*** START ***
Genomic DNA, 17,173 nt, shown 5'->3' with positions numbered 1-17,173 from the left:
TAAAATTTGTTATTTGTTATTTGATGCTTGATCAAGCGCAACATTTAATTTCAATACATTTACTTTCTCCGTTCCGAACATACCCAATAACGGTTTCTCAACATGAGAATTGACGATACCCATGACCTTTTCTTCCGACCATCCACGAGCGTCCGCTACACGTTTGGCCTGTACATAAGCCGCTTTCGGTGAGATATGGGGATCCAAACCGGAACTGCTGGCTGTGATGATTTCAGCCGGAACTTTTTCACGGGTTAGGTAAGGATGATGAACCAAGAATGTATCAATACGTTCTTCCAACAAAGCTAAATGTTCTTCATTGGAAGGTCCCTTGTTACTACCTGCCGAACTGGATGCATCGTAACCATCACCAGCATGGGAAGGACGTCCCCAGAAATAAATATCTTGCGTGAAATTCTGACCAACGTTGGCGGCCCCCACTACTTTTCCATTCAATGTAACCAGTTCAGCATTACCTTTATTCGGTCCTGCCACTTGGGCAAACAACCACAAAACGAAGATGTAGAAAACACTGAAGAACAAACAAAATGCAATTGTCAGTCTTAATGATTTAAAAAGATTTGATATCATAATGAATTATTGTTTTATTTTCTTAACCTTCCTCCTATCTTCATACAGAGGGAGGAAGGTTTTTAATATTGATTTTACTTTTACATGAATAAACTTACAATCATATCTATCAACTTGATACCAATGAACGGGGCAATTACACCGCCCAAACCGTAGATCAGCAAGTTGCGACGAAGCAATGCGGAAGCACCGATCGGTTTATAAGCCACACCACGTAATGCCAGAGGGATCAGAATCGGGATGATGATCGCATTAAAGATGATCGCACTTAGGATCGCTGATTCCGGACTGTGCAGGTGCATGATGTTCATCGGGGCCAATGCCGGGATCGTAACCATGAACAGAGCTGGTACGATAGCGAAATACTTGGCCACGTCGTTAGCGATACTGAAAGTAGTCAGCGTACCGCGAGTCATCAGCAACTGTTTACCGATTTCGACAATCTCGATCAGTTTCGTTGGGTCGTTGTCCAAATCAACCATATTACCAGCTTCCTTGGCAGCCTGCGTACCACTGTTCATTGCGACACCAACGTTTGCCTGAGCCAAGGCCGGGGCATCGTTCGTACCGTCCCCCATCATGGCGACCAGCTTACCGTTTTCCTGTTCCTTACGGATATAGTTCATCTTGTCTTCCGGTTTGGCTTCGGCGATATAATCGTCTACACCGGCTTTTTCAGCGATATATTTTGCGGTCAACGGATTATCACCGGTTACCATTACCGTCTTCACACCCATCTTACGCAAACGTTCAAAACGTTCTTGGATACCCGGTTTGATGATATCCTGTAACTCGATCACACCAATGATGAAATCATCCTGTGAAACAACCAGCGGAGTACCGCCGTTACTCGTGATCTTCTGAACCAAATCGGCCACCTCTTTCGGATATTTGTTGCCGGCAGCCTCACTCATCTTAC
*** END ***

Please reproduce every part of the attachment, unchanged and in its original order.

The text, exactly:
Genomic DNA, 17,173 nt, shown 5'->3' with positions numbered 1-17,173 from the left:
TAAAATTTGTTATTTGTTATTTGATGCTTGATCAAGCGCAACATTTAATTTCAATACATTTACTTTCTCCGTTCCGAACATACCCAATAACGGTTTCTCAACATGAGAATTGACGATACCCATGACCTTTTCTTCCGACCATCCACGAGCGTCCGCTACACGTTTGGCCTGTACATAAGCCGCTTTCGGTGAGATATGGGGATCCAAACCGGAACTGCTGGCTGTGATGATTTCAGCCGGAACTTTTTCACGGGTTAGGTAAGGATGATGAACCAAGAATGTATCAATACGTTCTTCCAACAAAGCTAAATGTTCTTCATTGGAAGGTCCCTTGTTACTACCTGCCGAACTGGATGCATCGTAACCATCACCAGCATGGGAAGGACGTCCCCAGAAATAAATATCTTGCGTGAAATTCTGACCAACGTTGGCGGCCCCCACTACTTTTCCATTCAATGTAACCAGTTCAGCATTACCTTTATTCGGTCCTGCCACTTGGGCAAACAACCACAAAACGAAGATGTAGAAAACACTGAAGAACAAACAAAATGCAATTGTCAGTCTTAATGATTTAAAAAGATTTGATATCATAATGAATTATTGTTTTATTTTCTTAACCTTCCTCCTATCTTCATACAGAGGGAGGAAGGTTTTTAATATTGATTTTACTTTTACATGAATAAACTTACAATCATATCTATCAACTTGATACCAATGAACGGGGCAATTACACCGCCCAAACCGTAGATCAGCAAGTTGCGACGAAGCAATGCGGAAGCACCGATCGGTTTATAAGCCACACCACGTAATGCCAGAGGGATCAGAATCGGGATGATGATCGCATTAAAGATGATCGCACTTAGGATCGCTGATTCCGGACTGTGCAGGTGCATGATGTTCATCGGGGCCAATGCCGGGATCGTAACCATGAACAGAGCTGGTACGATAGCGAAATACTTGGCCACGTCGTTAGCGATACTGAAAGTAGTCAGCGTACCGCGAGTCATCAGCAACTGTTTACCGATTTCGACAATCTCGATCAGTTTCGTTGGGTCGTTGTCCAAATCAACCATATTACCAGCTTCCTTGGCAGCCTGCGTACCACTGTTCATTGCGACACCAACGTTTGCCTGAGCCAAGGCCGGGGCATCGTTCGTACCGTCCCCCATCATGGCGACCAGCTTACCGTTTTCCTGTTCCTTACGGATATAGTTCATCTTGTCTTCCGGTTTGGCTTCGGCGATATAATCGTCTACACCGGCTTTTTCAGCGATATATTTTGCGGTCAACGGATTATCACCGGTTACCATTACCGTCTTCACACCCATCTTACGCAAACGTTCAAAACGTTCTTGGATACCCGGTTTGATGATATCCTGTAACTCGATCACACCAATGATGAAATCATCCTGTGAAACAACCAGCGGAGTACCGCCGTTACTCGTGATCTTCTGAACCAAATCGGCCACCTCTTTCGGATATTTGTTGCCGGCAGCCTCACTCATCTTAC